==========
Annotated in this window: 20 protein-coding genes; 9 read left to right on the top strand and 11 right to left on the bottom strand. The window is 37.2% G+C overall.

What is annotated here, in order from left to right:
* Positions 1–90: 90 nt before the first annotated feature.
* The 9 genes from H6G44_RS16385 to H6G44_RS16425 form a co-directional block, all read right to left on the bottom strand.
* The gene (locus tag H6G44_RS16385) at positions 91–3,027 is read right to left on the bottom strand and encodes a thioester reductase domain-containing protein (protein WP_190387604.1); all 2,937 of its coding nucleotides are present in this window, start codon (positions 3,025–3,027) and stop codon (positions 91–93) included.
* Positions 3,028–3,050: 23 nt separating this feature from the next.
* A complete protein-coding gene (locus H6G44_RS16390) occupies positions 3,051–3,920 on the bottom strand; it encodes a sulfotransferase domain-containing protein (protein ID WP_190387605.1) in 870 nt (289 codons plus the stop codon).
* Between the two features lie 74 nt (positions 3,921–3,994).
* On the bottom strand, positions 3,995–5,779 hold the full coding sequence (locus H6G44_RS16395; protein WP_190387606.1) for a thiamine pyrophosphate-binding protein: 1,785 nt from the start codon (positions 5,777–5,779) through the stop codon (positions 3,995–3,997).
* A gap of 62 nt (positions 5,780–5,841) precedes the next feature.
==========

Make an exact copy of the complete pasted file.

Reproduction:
Annotated in this window: 20 protein-coding genes; 9 read left to right on the top strand and 11 right to left on the bottom strand. The window is 37.2% G+C overall.

What is annotated here, in order from left to right:
* Positions 1–90: 90 nt before the first annotated feature.
* The 9 genes from H6G44_RS16385 to H6G44_RS16425 form a co-directional block, all read right to left on the bottom strand.
* The gene (locus tag H6G44_RS16385) at positions 91–3,027 is read right to left on the bottom strand and encodes a thioester reductase domain-containing protein (protein WP_190387604.1); all 2,937 of its coding nucleotides are present in this window, start codon (positions 3,025–3,027) and stop codon (positions 91–93) included.
* Positions 3,028–3,050: 23 nt separating this feature from the next.
* A complete protein-coding gene (locus H6G44_RS16390) occupies positions 3,051–3,920 on the bottom strand; it encodes a sulfotransferase domain-containing protein (protein ID WP_190387605.1) in 870 nt (289 codons plus the stop codon).
* Between the two features lie 74 nt (positions 3,921–3,994).
* On the bottom strand, positions 3,995–5,779 hold the full coding sequence (locus H6G44_RS16395; protein WP_190387606.1) for a thiamine pyrophosphate-binding protein: 1,785 nt from the start codon (positions 5,777–5,779) through the stop codon (positions 3,995–3,997).
* A gap of 62 nt (positions 5,780–5,841) precedes the next feature.